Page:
Since this is a bluffing game, however, players may claim to have any of the cards in the game in an attempt to use one of the abilities listed on that card.  The game strikes a good balance here in terms of the number of unique plot cards, including enough to keep the game interesting while not overwhelming people trying to keep track of what each one does for bluffing purposes.  Our group had the cards more-or-less memorized after a few play-throughs, resulting in our bluffing strategies becoming much more effective.  The final product will likely have some version of the reference sheet that Robert included in the print ‘n play testing file that gives players quick-glance information for each card in the game.

Examples of two prototype plot cards.

Examples of two prototype plot cards.

That’s not where the bluffing aspect ends, of course; Operation F.A.U.S.T wouldn’t be much of a bluffing game if it didn’t allow you to call other people on their BS.  Any player holding 2 OC, a piece of art, or a forged document card may challenge another person claiming to have a certain card.  If the player does not, in fact, have the card they’re claiming, that person does not get to use the card’s ability and must give the challenging player either all of their OC, a piece of art, or a forged document.  Likewise, if the player does have the card they claim then not only does the card’s effect still happen, but the person who challenged must choose one of those three options to give them as recompense.  Even if they have the card, however, the player using it must discard the card; this allows you to strategically take a card away from players if you determine it’s going to be too beneficial for them to continue holding.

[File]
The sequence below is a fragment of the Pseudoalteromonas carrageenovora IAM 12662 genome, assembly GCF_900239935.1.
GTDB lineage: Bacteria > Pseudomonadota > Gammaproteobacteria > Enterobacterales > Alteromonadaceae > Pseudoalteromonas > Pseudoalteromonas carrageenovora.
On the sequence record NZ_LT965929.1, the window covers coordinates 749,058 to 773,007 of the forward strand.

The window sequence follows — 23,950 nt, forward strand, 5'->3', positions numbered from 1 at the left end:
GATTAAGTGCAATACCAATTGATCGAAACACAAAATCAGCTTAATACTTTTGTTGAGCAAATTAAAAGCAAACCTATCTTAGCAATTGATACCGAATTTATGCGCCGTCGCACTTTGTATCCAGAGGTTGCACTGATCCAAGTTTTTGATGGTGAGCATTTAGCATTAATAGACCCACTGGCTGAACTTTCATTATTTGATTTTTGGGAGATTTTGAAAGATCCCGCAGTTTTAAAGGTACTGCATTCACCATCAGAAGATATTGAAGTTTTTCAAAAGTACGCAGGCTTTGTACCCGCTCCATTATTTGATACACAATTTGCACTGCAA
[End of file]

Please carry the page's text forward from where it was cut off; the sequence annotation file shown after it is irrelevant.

As with any game in this stage of development there are some balance inconsistencies my group ran into during our sessions.  A couple of the cards ended up being extremely powerful during our games, and people were challenged almost immediately each time they claimed to have one just to force them to discard it if they did hold the card.  After a few games it became obviously unwise to claim to have these cards if you actually didn’t since the chances of getting called on the bluff were 90%+, and that effectively removed the bluffing aspect from the game for those cards.  Conversely, we would have liked one of the more common cards in the deck to have a little more utility than it did.  Additionally, as the game currently stands I would not recommend the 2-player variant which, at least for us, always turned into an OC race.  I doubt many people would want to play a game like this with less than 3 anyway, and it really shines in terms of player interaction with 5-6.

Robert has already contacted us with some rules updates, and being familiar with a couple of his previous projects I have no reservations about his ability to make the adjustments he needs to end up with a great product.  He also recently posted the below preliminary art layout, and I have to say I love what I’m seeing so far.  Granted, I’d expect nothing less considering the incredible art production of both Battle for Souls and Draco Magi.